What follows is an excerpt from the second book in my Armageddon series, The Nephilim and the False Prophet. You won’t find it in the Look Inside feature of the Amazon product page; this chapter is from later in the novel, when Bill learns the price of denial. If you haven’t read the first book in the Armageddon series, The Blessed Man and the Witch yet, you may want to hold off on reading this.
Chapter 15: Bill — Teamwork
The latest in the longest string of baseless lawsuits ever brought to a courtroom by the hardest-working ambulance chaser in Los Angeles has been put on hold by a judge yesterday in L.A. County’s Superior Court of California. The butt of all the worst lawyer jokes you’ve ever heard, George Smolla, is suing every company that has ever used the Happy Guy logo on any piece of clothing, artwork, or other paraphernalia, digital or physical. His client claims to have drawn the symbol ten years ago in her basement, which makes it an open-and-shit case (no, that’s not a typo). It’s pretty much impossible to find a place that doesn’t have the Happy Guy splattered somewhere, so basically he’s suing the entire world. If Smolla can get a settlement on a nuisance case from someone with deep pockets, more power to him…
You’ve Been Oversued Blog, 10/02/2016
“Come on, grandma. At least drive the speed limit,” Bill muttered. All he could see through the rear windshield of the car ahead were knuckles on the steering wheel and fluffy white hair peeking above the headrest.
What is it about COEXIST bumper stickers that make people think they can drive like assholes? Figures it’s not a Happy Guy sticker. Grandma here doesn’t qualify—
His phone rattled in the center console.
“Hey, Mo,” he answered.
“How’s it going? You still at the office?” Maureen asked.
Bill had to slow down even more when the old lady started riding the brake. “On my way home. Just gotta get gas.”
“Okay, cool. How’d it go today?”
With a humorless chuckle he said, “Great. None of the fumblefucks shot themselves or anyone else, so we’re playing with house money. Most of ‘em didn’t really hit the target either, but Homeland Security’s not about accuracy. Just there to get the participation certificate, and then right back to sniffing panties at bus stops on the government tit. Another standard work day.”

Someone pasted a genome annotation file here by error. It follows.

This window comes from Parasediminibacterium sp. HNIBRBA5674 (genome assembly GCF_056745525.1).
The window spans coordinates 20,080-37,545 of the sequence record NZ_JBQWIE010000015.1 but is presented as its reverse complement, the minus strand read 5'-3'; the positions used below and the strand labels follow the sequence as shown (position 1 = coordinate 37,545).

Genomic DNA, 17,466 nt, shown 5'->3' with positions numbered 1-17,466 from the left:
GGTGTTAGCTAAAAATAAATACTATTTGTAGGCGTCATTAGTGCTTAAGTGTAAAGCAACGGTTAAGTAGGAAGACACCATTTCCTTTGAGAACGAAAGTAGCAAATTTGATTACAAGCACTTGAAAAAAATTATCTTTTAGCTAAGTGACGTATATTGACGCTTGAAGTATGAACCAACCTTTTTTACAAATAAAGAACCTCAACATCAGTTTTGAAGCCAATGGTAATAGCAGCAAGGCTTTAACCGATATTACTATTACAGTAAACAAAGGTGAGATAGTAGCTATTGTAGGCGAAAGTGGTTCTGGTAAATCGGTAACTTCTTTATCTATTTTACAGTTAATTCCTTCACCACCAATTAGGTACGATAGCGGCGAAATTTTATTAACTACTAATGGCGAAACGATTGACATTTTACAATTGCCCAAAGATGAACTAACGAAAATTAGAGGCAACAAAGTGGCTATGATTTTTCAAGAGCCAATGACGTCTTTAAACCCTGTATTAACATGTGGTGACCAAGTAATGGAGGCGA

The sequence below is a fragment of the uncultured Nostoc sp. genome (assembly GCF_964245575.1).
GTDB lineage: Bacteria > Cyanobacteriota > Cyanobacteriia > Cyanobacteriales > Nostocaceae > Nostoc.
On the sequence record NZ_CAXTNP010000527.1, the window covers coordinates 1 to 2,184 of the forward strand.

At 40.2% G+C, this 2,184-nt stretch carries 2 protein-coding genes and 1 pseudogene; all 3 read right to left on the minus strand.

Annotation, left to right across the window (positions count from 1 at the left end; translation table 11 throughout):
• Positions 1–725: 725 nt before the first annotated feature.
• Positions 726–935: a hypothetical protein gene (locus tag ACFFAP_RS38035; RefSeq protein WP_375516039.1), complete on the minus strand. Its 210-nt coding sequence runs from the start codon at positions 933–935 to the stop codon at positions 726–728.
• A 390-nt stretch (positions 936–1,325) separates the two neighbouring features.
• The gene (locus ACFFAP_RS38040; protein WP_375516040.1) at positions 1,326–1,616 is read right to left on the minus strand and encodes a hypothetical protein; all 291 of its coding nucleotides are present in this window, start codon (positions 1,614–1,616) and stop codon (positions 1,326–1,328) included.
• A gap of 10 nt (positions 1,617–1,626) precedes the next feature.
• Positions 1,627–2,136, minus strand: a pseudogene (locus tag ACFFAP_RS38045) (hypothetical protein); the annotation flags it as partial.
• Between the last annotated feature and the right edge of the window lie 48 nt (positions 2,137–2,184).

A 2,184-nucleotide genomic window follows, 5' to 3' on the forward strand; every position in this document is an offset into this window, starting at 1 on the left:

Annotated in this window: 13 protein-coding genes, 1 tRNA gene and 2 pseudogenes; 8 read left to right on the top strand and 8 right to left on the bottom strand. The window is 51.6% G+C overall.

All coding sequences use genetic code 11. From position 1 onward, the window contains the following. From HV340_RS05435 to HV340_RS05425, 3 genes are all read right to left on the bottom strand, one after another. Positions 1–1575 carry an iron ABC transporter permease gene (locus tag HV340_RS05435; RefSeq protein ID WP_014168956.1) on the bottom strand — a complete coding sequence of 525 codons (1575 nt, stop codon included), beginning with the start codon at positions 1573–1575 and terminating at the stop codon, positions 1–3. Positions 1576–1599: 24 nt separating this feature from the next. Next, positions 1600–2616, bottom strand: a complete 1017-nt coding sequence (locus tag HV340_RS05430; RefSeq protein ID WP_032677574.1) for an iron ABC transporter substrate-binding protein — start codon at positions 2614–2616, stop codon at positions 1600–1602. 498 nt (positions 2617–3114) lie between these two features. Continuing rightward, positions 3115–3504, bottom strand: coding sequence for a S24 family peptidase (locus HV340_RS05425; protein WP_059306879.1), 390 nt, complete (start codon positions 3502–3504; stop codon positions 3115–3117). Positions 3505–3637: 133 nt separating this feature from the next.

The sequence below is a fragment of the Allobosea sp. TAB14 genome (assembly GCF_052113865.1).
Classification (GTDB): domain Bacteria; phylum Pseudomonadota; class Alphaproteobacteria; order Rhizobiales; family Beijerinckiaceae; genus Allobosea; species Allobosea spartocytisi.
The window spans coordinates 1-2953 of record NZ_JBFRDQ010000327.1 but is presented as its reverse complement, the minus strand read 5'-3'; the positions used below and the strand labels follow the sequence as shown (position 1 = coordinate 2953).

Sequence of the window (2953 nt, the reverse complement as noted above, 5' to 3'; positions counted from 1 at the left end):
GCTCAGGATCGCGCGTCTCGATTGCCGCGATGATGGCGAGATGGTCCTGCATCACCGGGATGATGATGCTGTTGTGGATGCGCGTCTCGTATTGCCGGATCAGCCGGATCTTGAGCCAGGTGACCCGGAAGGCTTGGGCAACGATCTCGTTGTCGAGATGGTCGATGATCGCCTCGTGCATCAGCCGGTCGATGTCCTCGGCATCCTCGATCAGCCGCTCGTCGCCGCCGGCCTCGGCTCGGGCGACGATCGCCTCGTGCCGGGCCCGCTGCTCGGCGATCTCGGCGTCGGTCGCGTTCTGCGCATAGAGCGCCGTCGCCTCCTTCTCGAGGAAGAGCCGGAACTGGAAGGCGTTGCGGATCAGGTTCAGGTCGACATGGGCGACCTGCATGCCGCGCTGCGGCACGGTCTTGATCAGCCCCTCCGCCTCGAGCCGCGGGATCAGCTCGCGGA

A brief pause. “I guess I’m glad I didn’t put the phone on speaker,” Maureen said dryly. “Jonah’d learn all sorts of new words.”
“How’s my little man doing?”
“Good. He’s had a good pain day, actually.”
Nodding, Bill said, “Good deal.” Fucking stigmata. Thanks for that, Heck. Thanks, Blessed Man, wherever you are. “I’ll try to be home by his bedtime. He watching Doc McStuffins?”
Maureen snorted into the phone. “What else? He wants to see the Nice Man.”
“Still fixated on that, huh.”
“Well…” Maureen said, drawing the word out, “I think he sees the dad as a TV version of you. Sort of.”
Putting a smile into his voice, Bill replied, “Kind of a stretch, seeing that I’m an old white man and Doc’s dad is a black guy, but sure, I can see that.”
“Maybe he misses Tim, then.”
He’s not the only one. Thanks for that too, Heck. “Could be,” he said, took a deep breath to settle himself, and added, “Anyway, I’ll be home in a few minutes. If the world don’t end before I get there.”
“Har de har har. See you soon.”
“Yup. Bye.” He hung up and hit the turn signal when he saw the green 7-11 sign. Even though they irritated her, his end-of-the-world jokes had become habitual since the Occupy Riots. She still believes in that Armageddon crap, even though it was all bullshit. The world’s still turning. A little more fucked up, but still—
Ahead, the old lady abruptly slowed to turn into the 7-11, making him stomp on the brakes. “Jesus Christ, grandma,” he growled, coasting to the pumps across the lot.